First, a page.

They were the first European professionals to play in Hong Kong and were treated like royalty on arrival, greeted by an excited media pack and hordes of fans. Gerrard’s size, marauding play and hitherto unnoticed striking abilities were soon to the fore and in his first season he scored 37 goals as Rangers won the Hong Kong League for the only time in their history, with crowds of up to 30,000 chanting his nickname Dai Shui Ngau, the Water Buffalo.

He sampled Australian football, where his great friend Willie Beatty played before prospering as a businessman, then moved on to Seiko and Caroline Hill, enjoying similar goal-scoring success and playing alongside or against the likes of internationalists Willie Henderson and the late Alex Willoughby who all joined the invasion of foreign footballers into Hong Kong.

Famously, he played for Caroline Hill against Santos FC of Brazil, Pele and all, and told the story of being substituted at the same time as the world’s greatest-ever footballer. “Pele,” he said, “these coaches don’t know a good footballer when they see one.”

Those who doubt the tale should know that a souvenir ticket from the match signed by Pele has pride of place in the home of Gerrard’s great friend Alan Guthrie, who said yesterday that Gerrard’s passing was “the end of an era” in Hong Kong.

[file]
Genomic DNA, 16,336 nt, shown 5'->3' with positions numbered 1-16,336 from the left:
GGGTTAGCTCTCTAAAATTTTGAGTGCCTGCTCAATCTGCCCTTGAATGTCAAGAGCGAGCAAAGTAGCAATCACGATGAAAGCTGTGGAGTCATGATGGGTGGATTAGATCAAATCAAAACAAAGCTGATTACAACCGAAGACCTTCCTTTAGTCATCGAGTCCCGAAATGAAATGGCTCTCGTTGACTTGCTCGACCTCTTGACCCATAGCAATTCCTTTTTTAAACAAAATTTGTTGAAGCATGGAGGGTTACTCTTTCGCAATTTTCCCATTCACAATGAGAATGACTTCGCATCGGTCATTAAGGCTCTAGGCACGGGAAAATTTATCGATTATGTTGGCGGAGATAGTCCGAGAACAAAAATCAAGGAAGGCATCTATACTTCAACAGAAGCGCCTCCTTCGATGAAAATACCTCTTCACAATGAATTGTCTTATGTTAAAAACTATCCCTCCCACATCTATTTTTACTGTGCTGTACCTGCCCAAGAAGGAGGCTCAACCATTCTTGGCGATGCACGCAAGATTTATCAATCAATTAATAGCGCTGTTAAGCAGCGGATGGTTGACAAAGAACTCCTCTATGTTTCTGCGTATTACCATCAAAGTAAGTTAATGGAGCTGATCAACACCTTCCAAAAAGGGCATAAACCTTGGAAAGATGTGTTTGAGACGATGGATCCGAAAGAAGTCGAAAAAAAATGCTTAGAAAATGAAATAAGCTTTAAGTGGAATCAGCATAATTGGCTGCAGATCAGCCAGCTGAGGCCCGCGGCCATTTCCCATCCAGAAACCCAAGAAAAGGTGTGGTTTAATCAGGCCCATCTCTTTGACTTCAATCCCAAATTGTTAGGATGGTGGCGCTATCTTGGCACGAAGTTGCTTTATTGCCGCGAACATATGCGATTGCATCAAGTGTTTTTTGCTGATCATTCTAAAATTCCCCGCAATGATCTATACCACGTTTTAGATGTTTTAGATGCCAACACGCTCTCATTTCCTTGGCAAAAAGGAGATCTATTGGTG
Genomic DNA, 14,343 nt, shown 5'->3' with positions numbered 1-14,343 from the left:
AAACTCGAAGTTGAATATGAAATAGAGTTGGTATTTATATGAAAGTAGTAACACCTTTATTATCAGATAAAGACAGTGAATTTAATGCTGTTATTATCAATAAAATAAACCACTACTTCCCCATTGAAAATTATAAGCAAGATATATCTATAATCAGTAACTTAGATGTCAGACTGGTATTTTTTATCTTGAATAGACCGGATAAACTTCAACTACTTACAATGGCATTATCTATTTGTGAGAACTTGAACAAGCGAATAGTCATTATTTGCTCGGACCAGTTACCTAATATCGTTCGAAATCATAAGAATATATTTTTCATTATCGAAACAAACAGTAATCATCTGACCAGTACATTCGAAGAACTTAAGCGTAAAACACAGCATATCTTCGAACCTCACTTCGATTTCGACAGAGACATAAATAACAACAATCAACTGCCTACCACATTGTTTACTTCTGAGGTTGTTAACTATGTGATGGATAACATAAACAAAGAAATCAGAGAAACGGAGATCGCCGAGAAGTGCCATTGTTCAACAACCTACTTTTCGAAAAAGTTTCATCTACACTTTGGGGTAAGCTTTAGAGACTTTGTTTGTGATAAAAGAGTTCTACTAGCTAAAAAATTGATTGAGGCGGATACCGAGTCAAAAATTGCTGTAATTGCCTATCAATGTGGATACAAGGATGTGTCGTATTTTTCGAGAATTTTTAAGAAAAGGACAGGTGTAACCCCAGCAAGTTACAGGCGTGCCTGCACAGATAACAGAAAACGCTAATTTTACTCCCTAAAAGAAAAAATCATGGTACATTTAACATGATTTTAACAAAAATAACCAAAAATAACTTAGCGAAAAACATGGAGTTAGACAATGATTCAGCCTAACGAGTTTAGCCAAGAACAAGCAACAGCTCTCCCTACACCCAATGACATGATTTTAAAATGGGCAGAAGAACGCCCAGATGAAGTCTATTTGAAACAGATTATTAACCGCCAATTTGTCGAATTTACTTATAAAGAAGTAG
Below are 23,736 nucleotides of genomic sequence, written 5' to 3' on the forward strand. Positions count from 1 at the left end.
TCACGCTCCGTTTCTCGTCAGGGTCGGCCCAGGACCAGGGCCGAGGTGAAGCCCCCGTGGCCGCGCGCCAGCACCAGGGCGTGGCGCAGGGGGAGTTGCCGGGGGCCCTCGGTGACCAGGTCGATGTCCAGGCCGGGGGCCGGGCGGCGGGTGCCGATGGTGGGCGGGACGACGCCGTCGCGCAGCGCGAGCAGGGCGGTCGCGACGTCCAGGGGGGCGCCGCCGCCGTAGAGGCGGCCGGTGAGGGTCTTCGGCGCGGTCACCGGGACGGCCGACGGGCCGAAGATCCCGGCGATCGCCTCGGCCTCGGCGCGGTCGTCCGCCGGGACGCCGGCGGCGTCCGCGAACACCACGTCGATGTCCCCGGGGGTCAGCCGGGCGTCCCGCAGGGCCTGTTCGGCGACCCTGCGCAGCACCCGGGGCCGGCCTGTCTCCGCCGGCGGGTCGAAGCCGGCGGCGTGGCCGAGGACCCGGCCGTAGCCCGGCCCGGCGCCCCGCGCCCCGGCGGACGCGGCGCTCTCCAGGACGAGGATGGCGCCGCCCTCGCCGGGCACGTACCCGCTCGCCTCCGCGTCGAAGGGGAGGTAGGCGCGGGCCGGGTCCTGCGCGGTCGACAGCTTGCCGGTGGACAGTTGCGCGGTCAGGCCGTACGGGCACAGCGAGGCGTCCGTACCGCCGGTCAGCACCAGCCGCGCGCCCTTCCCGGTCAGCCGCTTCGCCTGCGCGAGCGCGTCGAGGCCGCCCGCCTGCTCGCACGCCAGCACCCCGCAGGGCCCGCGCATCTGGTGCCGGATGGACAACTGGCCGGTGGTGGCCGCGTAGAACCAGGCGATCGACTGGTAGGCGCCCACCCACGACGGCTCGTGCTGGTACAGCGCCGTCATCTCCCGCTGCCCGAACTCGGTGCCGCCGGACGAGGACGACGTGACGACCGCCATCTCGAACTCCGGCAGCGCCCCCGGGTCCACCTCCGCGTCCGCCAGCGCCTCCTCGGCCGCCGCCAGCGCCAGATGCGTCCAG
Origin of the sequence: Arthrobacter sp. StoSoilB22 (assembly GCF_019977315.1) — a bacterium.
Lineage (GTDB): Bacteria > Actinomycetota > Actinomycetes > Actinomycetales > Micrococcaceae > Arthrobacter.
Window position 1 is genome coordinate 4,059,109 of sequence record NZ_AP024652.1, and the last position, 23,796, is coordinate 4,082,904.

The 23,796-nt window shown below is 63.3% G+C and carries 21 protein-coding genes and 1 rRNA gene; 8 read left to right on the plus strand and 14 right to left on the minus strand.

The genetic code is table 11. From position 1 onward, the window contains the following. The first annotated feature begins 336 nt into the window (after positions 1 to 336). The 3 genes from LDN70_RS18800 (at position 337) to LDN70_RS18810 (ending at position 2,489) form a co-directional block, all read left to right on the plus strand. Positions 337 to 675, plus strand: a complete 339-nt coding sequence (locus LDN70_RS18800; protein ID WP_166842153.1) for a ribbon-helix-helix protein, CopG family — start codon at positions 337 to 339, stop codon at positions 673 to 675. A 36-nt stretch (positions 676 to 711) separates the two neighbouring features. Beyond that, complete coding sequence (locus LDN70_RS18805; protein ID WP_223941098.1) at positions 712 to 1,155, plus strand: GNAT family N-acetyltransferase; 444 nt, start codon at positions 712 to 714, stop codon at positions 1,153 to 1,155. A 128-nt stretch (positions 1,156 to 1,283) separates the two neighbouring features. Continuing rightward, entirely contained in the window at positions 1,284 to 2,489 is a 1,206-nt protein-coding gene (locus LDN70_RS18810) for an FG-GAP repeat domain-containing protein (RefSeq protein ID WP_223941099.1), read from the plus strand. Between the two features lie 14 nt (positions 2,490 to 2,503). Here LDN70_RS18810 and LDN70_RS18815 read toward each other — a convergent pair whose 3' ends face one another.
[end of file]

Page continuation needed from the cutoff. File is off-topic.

On retiring from playing, Gerrard helped coach local players and is credited with being one of the founders of modern football in Hong Kong.

He was always an astute businessman and spotted opportunities in the wines and spirits trade, starting with East Asiatic and promoting a variety of whiskies before switching to the wine trade with the Fine Vintage company. That move did not stop him being appointed a Keeper of the Quaich, an honour he greatly appreciated.

A talented singer and musician, as well as a much-in-demand raconteur and Burnsian, Gerrard was happy to try his hand at various activities, which led to him being featured as Napoleon in a Chinese television advert for Courvoiser – the audience was 440 million – and singing on the Chinese version of Top of the Pops.

He even had a part in a Hong Kong film, the 1983 comedy All The Wrong Spies, playing a hapless Gestapo officer.

Gerrard always kept his links with football and when his friend Roger Perrin formed the Hong Kong Hamilton Accies Supporters Club, of which Perrin is now chairman for life, he was an enthusiastic member. Over the years the club raised money for charity, and former Accies and Scotland manager Craig Brown gave generous mention to Gerrard in his memoirs.

Gerrard’s greatest devotion was to his family. He enjoyed a long and happy marriage to Hong Kong-born Barbara, nee Ross, a former weather forecaster on Hong Kong television who became a school teacher.

Gerrard is survived by Barbara and their two sons, Stuart and Andrew, whose children, respectively Callum and Iona, were born on the same day in London and Hong Kong.

Revered for his personality as much as his contribution to football, for as long as they remember the Water Buffalo, Walter Gerrard will be far more than a footnote in the history of Hong Kong.